Tuesday, August 30, 2005

Bilingual Education

The controversy over bilingual education has been in the background lately, but this news may bring it back to the front burner:

The Education Department in 2002 appointed the National Literacy Panel, a non-partisan research group, to conduct a two-year study of existing research on bilingual education. More than three years later, the panel's report is still pending.

The panel's chairman, Timothy Shanahan of the University of Illinois-Chicago, last week said the Education Department won't publish its findings, which include studies suggesting that non-English-speaking students learn better when taught in both English and their native language. This approach is used by most schools but is criticized by some conservatives...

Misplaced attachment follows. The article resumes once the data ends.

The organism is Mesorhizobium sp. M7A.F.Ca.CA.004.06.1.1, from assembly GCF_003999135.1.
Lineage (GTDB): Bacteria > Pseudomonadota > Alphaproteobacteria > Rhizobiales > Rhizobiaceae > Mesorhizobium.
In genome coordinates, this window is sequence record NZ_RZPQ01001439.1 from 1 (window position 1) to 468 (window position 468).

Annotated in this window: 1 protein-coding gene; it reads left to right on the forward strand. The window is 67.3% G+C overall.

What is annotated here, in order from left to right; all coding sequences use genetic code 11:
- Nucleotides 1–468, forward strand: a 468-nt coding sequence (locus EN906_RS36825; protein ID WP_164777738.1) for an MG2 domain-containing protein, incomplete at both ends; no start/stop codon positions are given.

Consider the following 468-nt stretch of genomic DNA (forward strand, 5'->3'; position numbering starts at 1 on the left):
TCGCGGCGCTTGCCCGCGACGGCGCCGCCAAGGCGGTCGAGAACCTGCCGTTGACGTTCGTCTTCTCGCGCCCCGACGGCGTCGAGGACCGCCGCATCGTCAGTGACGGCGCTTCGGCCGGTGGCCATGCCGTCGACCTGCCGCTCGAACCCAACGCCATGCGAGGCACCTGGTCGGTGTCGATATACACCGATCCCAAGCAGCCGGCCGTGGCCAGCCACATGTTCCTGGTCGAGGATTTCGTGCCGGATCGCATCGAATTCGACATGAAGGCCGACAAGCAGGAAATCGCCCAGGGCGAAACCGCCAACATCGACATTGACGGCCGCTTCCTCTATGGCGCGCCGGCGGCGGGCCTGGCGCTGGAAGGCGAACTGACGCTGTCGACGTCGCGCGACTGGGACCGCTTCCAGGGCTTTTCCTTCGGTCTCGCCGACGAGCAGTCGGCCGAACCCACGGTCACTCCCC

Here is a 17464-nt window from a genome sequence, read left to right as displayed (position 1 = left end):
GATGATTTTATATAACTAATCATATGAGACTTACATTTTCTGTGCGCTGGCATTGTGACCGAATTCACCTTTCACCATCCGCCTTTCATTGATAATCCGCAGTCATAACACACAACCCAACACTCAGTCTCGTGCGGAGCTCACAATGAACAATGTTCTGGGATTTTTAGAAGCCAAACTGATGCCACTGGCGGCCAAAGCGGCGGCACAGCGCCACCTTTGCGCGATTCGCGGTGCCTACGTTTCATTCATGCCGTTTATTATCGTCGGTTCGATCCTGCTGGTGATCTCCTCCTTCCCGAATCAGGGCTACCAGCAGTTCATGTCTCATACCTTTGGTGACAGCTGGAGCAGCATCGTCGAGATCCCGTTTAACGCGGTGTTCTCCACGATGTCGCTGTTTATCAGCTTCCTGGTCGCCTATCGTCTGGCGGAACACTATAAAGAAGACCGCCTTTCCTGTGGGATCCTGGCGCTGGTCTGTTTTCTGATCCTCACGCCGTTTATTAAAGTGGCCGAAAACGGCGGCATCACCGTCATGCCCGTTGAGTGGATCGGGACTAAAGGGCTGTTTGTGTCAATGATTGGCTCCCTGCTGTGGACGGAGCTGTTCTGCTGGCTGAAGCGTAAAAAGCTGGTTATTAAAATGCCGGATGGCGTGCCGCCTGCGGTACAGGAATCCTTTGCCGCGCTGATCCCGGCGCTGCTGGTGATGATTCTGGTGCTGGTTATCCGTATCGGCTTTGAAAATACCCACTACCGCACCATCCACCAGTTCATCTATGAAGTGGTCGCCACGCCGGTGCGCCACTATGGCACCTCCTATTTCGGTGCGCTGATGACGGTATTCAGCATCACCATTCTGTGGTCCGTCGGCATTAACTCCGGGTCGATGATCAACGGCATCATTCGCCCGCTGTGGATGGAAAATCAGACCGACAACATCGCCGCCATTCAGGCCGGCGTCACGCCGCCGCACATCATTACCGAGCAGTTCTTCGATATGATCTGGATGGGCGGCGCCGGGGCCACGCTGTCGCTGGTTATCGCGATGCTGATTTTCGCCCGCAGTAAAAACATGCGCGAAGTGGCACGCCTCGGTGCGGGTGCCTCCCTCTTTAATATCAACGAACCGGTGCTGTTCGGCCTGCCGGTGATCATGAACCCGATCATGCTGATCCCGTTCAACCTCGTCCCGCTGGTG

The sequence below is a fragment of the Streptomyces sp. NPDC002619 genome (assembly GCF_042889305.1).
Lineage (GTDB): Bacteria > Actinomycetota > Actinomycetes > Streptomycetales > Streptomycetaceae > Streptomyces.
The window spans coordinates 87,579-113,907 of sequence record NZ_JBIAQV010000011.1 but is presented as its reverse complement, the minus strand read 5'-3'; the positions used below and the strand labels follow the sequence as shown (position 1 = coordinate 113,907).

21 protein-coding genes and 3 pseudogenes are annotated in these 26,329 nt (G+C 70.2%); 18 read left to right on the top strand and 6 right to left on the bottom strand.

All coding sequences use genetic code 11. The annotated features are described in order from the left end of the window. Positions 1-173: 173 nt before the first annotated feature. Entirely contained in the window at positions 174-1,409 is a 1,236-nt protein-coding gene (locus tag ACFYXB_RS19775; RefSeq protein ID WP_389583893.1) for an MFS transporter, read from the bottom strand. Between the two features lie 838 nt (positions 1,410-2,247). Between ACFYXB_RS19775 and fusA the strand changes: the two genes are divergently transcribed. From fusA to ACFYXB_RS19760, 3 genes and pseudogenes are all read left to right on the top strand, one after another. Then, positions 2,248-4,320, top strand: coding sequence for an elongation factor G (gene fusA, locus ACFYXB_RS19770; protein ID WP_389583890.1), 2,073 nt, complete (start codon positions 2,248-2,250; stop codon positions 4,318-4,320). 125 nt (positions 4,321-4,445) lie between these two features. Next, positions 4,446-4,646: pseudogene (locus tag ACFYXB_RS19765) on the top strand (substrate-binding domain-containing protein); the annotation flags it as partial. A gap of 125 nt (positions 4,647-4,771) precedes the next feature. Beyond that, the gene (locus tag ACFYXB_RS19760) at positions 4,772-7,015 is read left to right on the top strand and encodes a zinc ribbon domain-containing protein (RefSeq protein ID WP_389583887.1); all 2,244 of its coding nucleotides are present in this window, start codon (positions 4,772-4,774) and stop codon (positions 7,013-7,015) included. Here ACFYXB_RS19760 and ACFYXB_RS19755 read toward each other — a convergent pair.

Over the past few years, a small group of conservative activists nationwide, led by software entrepreneur Ron Unz, has led a series of successful ballot measures to dismantle bilingual programs in California, Arizona and Massachusetts, in favor of English-only instruction...

Unz cites "quite extraordinary" gains in reading and language scores from 1998 to 2002 for immigrant children in California in English-only classes...

Bilingual advocates say most research in the field supports bilingual education, but Unz says most of the research "is complete garbage."


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